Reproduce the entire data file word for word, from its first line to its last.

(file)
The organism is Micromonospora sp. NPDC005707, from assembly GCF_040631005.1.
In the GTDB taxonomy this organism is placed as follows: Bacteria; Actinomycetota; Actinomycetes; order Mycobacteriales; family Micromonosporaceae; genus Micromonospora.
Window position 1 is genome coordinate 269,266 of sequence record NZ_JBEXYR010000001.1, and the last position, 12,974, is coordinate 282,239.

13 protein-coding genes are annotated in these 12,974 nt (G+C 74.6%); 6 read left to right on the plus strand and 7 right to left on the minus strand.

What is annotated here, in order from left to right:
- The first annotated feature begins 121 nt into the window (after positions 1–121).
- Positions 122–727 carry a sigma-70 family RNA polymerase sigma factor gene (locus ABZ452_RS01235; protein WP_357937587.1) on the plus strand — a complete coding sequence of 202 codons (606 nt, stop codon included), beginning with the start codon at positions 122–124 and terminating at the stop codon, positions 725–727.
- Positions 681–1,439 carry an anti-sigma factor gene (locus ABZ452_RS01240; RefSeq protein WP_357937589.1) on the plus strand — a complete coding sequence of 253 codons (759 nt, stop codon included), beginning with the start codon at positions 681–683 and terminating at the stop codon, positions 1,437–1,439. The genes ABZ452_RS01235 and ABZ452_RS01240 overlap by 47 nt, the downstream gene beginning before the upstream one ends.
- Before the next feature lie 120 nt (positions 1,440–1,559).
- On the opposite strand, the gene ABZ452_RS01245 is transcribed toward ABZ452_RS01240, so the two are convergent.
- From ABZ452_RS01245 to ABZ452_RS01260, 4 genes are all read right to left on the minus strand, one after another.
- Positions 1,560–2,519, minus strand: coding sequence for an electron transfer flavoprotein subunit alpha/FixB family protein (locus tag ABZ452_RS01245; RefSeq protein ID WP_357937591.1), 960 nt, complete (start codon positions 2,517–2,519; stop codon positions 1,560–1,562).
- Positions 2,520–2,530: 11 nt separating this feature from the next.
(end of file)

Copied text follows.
The organism is Micromonospora sp. NPDC005707, from assembly GCF_040631005.1.
In the GTDB taxonomy this organism is placed as follows: Bacteria; Actinomycetota; Actinomycetes; order Mycobacteriales; family Micromonosporaceae; genus Micromonospora.
Window position 1 is genome coordinate 269,266 of sequence record NZ_JBEXYR010000001.1, and the last position, 12,974, is coordinate 282,239.

13 protein-coding genes are annotated in these 12,974 nt (G+C 74.6%); 6 read left to right on the plus strand and 7 right to left on the minus strand.

What is annotated here, in order from left to right:
- The first annotated feature begins 121 nt into the window (after positions 1–121).
- Positions 122–727 carry a sigma-70 family RNA polymerase sigma factor gene (locus ABZ452_RS01235; protein WP_357937587.1) on the plus strand — a complete coding sequence of 202 codons (606 nt, stop codon included), beginning with the start codon at positions 122–124 and terminating at the stop codon, positions 725–727.
- Positions 681–1,439 carry an anti-sigma factor gene (locus ABZ452_RS01240; RefSeq protein WP_357937589.1) on the plus strand — a complete coding sequence of 253 codons (759 nt, stop codon included), beginning with the start codon at positions 681–683 and terminating at the stop codon, positions 1,437–1,439. The genes ABZ452_RS01235 and ABZ452_RS01240 overlap by 47 nt, the downstream gene beginning before the upstream one ends.
- Before the next feature lie 120 nt (positions 1,440–1,559).
- On the opposite strand, the gene ABZ452_RS01245 is transcribed toward ABZ452_RS01240, so the two are convergent.
- From ABZ452_RS01245 to ABZ452_RS01260, 4 genes are all read right to left on the minus strand, one after another.
- Positions 1,560–2,519, minus strand: coding sequence for an electron transfer flavoprotein subunit alpha/FixB family protein (locus tag ABZ452_RS01245; RefSeq protein ID WP_357937591.1), 960 nt, complete (start codon positions 2,517–2,519; stop codon positions 1,560–1,562).
- Positions 2,520–2,530: 11 nt separating this feature from the next.